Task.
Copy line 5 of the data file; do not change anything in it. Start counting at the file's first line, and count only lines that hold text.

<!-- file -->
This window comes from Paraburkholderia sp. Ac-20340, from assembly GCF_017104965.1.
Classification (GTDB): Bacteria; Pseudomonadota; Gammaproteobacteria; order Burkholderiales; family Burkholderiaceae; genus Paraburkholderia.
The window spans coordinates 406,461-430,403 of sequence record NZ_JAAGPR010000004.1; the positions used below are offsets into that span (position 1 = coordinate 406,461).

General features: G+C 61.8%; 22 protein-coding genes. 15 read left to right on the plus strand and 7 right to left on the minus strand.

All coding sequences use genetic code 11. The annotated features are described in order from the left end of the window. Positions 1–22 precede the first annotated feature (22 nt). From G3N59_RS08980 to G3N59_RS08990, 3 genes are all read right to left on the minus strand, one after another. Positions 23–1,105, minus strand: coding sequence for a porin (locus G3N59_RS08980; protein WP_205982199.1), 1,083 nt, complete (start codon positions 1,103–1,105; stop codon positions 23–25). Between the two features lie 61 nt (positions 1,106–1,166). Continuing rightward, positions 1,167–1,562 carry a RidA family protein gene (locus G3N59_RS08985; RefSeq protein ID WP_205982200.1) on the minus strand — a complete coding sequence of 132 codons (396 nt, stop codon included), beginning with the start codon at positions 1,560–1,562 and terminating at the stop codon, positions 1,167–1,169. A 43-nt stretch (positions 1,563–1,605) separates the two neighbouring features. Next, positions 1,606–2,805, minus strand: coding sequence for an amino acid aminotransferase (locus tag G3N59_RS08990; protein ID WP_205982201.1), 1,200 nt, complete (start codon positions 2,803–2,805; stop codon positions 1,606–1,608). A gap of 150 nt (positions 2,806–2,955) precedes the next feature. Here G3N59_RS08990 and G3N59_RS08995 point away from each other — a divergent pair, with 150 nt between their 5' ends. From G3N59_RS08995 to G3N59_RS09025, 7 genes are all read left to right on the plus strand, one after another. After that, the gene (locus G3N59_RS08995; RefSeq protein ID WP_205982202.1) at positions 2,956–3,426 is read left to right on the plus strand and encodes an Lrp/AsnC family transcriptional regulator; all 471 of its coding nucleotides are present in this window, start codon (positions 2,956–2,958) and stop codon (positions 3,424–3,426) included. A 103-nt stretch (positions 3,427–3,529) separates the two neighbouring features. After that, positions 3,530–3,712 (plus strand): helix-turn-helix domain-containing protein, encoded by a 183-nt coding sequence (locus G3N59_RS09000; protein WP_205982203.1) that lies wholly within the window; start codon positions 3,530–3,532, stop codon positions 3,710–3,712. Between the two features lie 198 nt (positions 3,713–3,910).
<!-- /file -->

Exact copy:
All coding sequences use genetic code 11. The annotated features are described in order from the left end of the window. Positions 1–22 precede the first annotated feature (22 nt). From G3N59_RS08980 to G3N59_RS08990, 3 genes are all read right to left on the minus strand, one after another. Positions 23–1,105, minus strand: coding sequence for a porin (locus G3N59_RS08980; protein WP_205982199.1), 1,083 nt, complete (start codon positions 1,103–1,105; stop codon positions 23–25). Between the two features lie 61 nt (positions 1,106–1,166). Continuing rightward, positions 1,167–1,562 carry a RidA family protein gene (locus G3N59_RS08985; RefSeq protein ID WP_205982200.1) on the minus strand — a complete coding sequence of 132 codons (396 nt, stop codon included), beginning with the start codon at positions 1,560–1,562 and terminating at the stop codon, positions 1,167–1,169. A 43-nt stretch (positions 1,563–1,605) separates the two neighbouring features. Next, positions 1,606–2,805, minus strand: coding sequence for an amino acid aminotransferase (locus tag G3N59_RS08990; protein ID WP_205982201.1), 1,200 nt, complete (start codon positions 2,803–2,805; stop codon positions 1,606–1,608). A gap of 150 nt (positions 2,806–2,955) precedes the next feature. Here G3N59_RS08990 and G3N59_RS08995 point away from each other — a divergent pair, with 150 nt between their 5' ends. From G3N59_RS08995 to G3N59_RS09025, 7 genes are all read left to right on the plus strand, one after another. After that, the gene (locus G3N59_RS08995; RefSeq protein ID WP_205982202.1) at positions 2,956–3,426 is read left to right on the plus strand and encodes an Lrp/AsnC family transcriptional regulator; all 471 of its coding nucleotides are present in this window, start codon (positions 2,956–2,958) and stop codon (positions 3,424–3,426) included. A 103-nt stretch (positions 3,427–3,529) separates the two neighbouring features. After that, positions 3,530–3,712 (plus strand): helix-turn-helix domain-containing protein, encoded by a 183-nt coding sequence (locus G3N59_RS09000; protein WP_205982203.1) that lies wholly within the window; start codon positions 3,530–3,532, stop codon positions 3,710–3,712. Between the two features lie 198 nt (positions 3,713–3,910).